NOUAKCHOTT (AFP) -- The Arab Journalists Union on Monday lamented legal threats and restrictions affecting reporters working in the region, particularly in Egypt and Tunisia.
The AJU "denounces legal proceedings targeting journalists in all Arab countries and expresses solidarity with colleagues in Egypt and Tunisia," it said in a final declaration following a meeting in the Mauritanian capital Nouakchott.
The AJU said journalists in the Arab Spring countries were frequently prosecuted and jailed, saying the uprisings should have led instead to a strengthening of press freedoms.
The body said Egyptian journalists were prevented from working freely and condemned "legal proceedings that have affected some of them". It similarly condemned Tunisia, calling for authorities there to guarantee freedom of the press.
"We express deep concern for the situation facing journalists and the press ... in these countries ... where people have expressed their ardent desire for general freedoms," it said.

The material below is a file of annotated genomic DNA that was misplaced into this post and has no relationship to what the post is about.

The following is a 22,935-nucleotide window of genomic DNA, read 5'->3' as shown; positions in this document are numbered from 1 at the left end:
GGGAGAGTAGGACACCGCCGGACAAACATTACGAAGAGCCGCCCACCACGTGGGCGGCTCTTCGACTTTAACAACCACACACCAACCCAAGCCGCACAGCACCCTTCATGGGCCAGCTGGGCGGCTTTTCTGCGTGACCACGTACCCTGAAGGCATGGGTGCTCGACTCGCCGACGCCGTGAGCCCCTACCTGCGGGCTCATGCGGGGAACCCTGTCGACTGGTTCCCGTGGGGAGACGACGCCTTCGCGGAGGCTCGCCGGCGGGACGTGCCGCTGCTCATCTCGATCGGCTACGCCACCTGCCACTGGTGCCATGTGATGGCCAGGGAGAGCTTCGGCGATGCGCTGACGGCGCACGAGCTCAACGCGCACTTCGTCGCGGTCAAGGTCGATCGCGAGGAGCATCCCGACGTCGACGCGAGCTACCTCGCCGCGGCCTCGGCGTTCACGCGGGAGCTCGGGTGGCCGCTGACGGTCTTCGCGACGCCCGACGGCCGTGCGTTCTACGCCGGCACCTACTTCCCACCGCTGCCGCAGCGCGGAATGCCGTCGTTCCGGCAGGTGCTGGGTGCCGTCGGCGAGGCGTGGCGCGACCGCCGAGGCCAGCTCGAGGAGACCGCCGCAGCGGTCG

Last month, Reporters Without Borders and other rights groups sent an open letter to Tunisian authorities demanding the safety of journalists, saying death threats and physical attacks have escalated in the country after the February murder of anti-Islamist opposition leader Chokri Belaid.
"Tunisia has witnessed an unprecedented campaign of death threats against journalists, writers and media workers critical of the ruling Ennahda Party and its handling of recent events," it said, adding that a group linked to the party had issued a "death list" of critics.
It also said security forces "had deliberately targeted" journalists.
In Egypt, legal complaints against journalists have soared since President Mohamed Mursi assumed office last year, casting doubt on his commitment to freedom of expression -- a key demand of the uprising that toppled his predecessor Hosni Mubarak in 2011.
In March, political satirist Bassem Youssef was questioned for several hours after poking fun at the president on his popular TV show.
Mursi has said the complaints against the comedian -- who was later freed on bail -- did not come from the presidency, but from citizens who were offended by the show.